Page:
The Orphanage wins the 2022 EBRD Literature Prize































  • 20,000 prizes equally divided between the writer and the translator

  • The prize recognizes the best work of literary fiction from the EBRD regions translated into English


The orphanage, a novel written by Serhiy Zhadan and translated from Ukrainian by Reilly Costigan-Humes and Isaac Stackhouse Wheeler, won the 2022 EBRD Literature Prize.

The €20,000 prize will be shared between the author and the translator.

This is now the fifth year of the EBRD Literature Prize, which celebrates the best of translated literature in nearly 40 countries where the Bank invests: from Central and Eastern Europe to Central Asia, the Western Balkans and south and east of the Mediterranean.

The €20,000 prize is awarded to the best work of literary fiction originally written in a language of one of these countries, which has been translated into English and published by a British or European publisher.

The international prize was created in 2017 by the EBRD, in cooperation with the British Council. This is one of the few international literary prizes that rewards both the author and the translator.


The orphanage (published by Yale University Press) is written by renowned Ukrainian novelist and poet Serhiy Zhadan. Set in contemporary eastern Ukraine, the book is a raw and gripping story of a civilian’s desperate journey through conflict zones to return home.

Toby Lichtig, chairman of the independent jury, said: “A teacher crosses war-torn Donbass into Ukraine to pick up his nephew from a boarding school. The couple then return home together. Against the simplicity of this story is Serhiy Zhadan’s extraordinary, explosive, tender, angry and poetic novel about a country torn apart by conflict, and the absurdities, banalities, horrors and moments of human connection that war brings. The orphanage was timely when it first appeared in Ukrainian in 2017, it was timely when it first appeared in Reilly Costigan-Humes and Isaac Stackhouse Wheeler’s excellent translation last year, and it is even more ominously timely now.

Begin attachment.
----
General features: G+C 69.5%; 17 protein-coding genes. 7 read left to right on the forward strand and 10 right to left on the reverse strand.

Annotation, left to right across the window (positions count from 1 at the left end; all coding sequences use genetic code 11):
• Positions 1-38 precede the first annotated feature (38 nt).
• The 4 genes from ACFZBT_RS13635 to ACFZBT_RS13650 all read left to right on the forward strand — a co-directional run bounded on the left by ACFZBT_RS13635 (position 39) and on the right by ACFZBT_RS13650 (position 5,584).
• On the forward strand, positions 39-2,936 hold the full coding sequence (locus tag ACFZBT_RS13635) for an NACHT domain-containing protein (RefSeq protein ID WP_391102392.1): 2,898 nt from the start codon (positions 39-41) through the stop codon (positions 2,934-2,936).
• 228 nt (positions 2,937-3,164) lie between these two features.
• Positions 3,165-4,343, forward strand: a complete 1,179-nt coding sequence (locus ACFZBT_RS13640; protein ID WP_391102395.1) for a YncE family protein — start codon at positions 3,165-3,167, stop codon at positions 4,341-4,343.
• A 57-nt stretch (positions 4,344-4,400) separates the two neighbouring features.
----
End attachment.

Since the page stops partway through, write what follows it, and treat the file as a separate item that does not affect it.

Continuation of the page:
Announcing the winner of this year’s literature prize at a virtual awards ceremony today, EBRD President Odile Renaud-Basso said: “With the world’s attention on many countries our EBRD’s operations, for devastating reasons, the EBRD Literature Prize reminds us of the power of literature to convey urgent experiences, bridge cultural divides and unite us in our common humanity.


Serhiy Zhadan He is widely regarded as one of Ukraine’s most important contemporary writers. In March 2022, the Polish Academy of Sciences nominated Zhadan for the Nobel Prize in Literature. Zhadan is the author of five novels, more than a dozen collections of poetry, as well as numerous plays, short stories and political essays. His work has been translated into 17 languages ​​and he has won more than a dozen literary prizes. For example, his novel Voroshylovhrad (2010) won the Jan Michalski Prize for Literature in Switzerland, the Ukrainian BBC “Book of the Decade” Prize and the Brücke Berlin Prize, and his book Mesopotamia (2014) won the Angelus Prize for Central European Literature in 2015. In addition to being a major literary figure, Zhadan is the leader and lyricist of the ska-punk band Zhadan and the Dogs. He has remained in Kharkiv since the start of the invasion of Ukraine in February 2022, undertaking humanitarian work and doing interviews in the city.


Reilly Costigan-Humes and Isaac Stackhouse Wheeler are a team of literary translators who work with both Russian and Ukrainian, best known for their interpretations of novels by Ukrainian author Serhiy Zhadan, including Voroshilovgrad (Deep Vellum Publishing) and Mesopotamia (Yale University Press). Wheeler is also a poet and editor at Two chairsa new online poetry journal.

The two finalist titles for the 2022 EBRD Literature Prize received €8,000, equally divided between writer and translator. These were Katerina’s book by Auguste Corteau, translated from the Greek by Claire Papamichail (Parthian books); and boat number five by Monika Kompaníková, translated from Slovak by Janet Livingstone (Seagull Books).

Many of the finalist writers and translators were present at the EBRD’s virtual ceremony on June 13, where fellow judges Toby Lichtig and Boris Drayluk discussed the winning book and the art of literary translation.

The independent jury for this year’s EBRD Prize for Literature chose the three finalists from 10 shortlisted titles, announced on March 23, 2022.